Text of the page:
Chlamydia in Women and Australian Wildlife
Neuroscience and neurological disorders
Associate Professor Willa Huston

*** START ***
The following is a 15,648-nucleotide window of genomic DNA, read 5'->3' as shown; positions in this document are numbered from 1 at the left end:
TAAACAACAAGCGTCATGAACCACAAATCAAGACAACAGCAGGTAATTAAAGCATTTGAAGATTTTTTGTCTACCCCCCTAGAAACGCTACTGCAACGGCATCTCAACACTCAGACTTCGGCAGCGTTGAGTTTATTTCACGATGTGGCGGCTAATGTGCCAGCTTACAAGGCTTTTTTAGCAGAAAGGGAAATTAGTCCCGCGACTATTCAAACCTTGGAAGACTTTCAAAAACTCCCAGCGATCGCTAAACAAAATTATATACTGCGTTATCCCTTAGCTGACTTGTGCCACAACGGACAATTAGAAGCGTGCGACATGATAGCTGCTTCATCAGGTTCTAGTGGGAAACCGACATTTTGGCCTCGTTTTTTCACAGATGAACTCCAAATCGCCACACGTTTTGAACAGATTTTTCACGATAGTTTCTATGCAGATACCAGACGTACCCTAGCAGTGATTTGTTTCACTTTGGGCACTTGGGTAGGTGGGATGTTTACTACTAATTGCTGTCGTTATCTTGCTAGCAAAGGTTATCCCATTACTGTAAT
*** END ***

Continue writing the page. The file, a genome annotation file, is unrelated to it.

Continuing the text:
The Chlamydia research group works on chlamydial diseases and infections with goal to improve diagnosis, treatment, and prevent the damaging reproductive tract sequelae. There are 131 million infections annually worldwide in humans with chlamydia, in women approximately 10% of these will develop pelvic inflammatory disease. These women can also develop serious reproductive tract damage that can result in ectopic pregnancies and tubal factor infertility. Our research examines the microbial pathogenic mechanisms, the responses in women and animals with the diseases, and uses laboratory models of disease to investigate these important pathogens. We aim to uncover new ways to diagnose the women at risk, and improved treatments. We are applying similar research questions to the chlamydial infections in koalas, who are a threatened species, with chlamydial diseases significantly contributing to the threats.